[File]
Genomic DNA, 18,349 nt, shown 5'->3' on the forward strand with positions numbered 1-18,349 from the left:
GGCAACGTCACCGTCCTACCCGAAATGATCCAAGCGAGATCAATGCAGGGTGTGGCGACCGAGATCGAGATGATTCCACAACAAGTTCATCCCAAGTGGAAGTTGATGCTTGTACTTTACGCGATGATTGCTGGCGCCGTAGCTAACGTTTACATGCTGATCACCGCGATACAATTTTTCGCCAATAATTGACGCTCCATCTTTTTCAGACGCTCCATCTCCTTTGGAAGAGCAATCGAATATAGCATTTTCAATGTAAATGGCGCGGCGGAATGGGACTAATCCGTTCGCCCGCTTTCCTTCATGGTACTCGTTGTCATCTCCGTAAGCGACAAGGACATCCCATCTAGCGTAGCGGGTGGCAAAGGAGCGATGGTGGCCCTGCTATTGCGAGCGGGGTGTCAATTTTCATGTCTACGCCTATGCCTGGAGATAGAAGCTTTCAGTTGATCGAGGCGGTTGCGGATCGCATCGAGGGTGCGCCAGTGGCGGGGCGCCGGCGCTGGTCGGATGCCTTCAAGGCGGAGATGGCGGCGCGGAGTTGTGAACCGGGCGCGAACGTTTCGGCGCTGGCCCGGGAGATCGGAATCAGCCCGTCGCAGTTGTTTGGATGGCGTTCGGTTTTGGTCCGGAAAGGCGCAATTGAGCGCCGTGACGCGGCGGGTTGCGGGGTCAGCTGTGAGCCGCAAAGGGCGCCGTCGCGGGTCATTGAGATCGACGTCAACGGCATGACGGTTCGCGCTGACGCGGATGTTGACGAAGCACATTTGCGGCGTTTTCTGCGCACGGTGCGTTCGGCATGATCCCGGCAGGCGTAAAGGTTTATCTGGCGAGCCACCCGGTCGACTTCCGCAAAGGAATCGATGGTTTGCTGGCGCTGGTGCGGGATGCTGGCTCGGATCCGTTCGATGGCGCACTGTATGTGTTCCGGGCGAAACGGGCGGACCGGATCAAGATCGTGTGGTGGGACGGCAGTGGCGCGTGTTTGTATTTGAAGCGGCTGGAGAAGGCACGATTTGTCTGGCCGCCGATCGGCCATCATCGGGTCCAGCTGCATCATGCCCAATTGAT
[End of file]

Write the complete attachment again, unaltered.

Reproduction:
Genomic DNA, 18,349 nt, shown 5'->3' on the forward strand with positions numbered 1-18,349 from the left:
GGCAACGTCACCGTCCTACCCGAAATGATCCAAGCGAGATCAATGCAGGGTGTGGCGACCGAGATCGAGATGATTCCACAACAAGTTCATCCCAAGTGGAAGTTGATGCTTGTACTTTACGCGATGATTGCTGGCGCCGTAGCTAACGTTTACATGCTGATCACCGCGATACAATTTTTCGCCAATAATTGACGCTCCATCTTTTTCAGACGCTCCATCTCCTTTGGAAGAGCAATCGAATATAGCATTTTCAATGTAAATGGCGCGGCGGAATGGGACTAATCCGTTCGCCCGCTTTCCTTCATGGTACTCGTTGTCATCTCCGTAAGCGACAAGGACATCCCATCTAGCGTAGCGGGTGGCAAAGGAGCGATGGTGGCCCTGCTATTGCGAGCGGGGTGTCAATTTTCATGTCTACGCCTATGCCTGGAGATAGAAGCTTTCAGTTGATCGAGGCGGTTGCGGATCGCATCGAGGGTGCGCCAGTGGCGGGGCGCCGGCGCTGGTCGGATGCCTTCAAGGCGGAGATGGCGGCGCGGAGTTGTGAACCGGGCGCGAACGTTTCGGCGCTGGCCCGGGAGATCGGAATCAGCCCGTCGCAGTTGTTTGGATGGCGTTCGGTTTTGGTCCGGAAAGGCGCAATTGAGCGCCGTGACGCGGCGGGTTGCGGGGTCAGCTGTGAGCCGCAAAGGGCGCCGTCGCGGGTCATTGAGATCGACGTCAACGGCATGACGGTTCGCGCTGACGCGGATGTTGACGAAGCACATTTGCGGCGTTTTCTGCGCACGGTGCGTTCGGCATGATCCCGGCAGGCGTAAAGGTTTATCTGGCGAGCCACCCGGTCGACTTCCGCAAAGGAATCGATGGTTTGCTGGCGCTGGTGCGGGATGCTGGCTCGGATCCGTTCGATGGCGCACTGTATGTGTTCCGGGCGAAACGGGCGGACCGGATCAAGATCGTGTGGTGGGACGGCAGTGGCGCGTGTTTGTATTTGAAGCGGCTGGAGAAGGCACGATTTGTCTGGCCGCCGATCGGCCATCATCGGGTCCAGCTGCATCATGCCCAATTGAT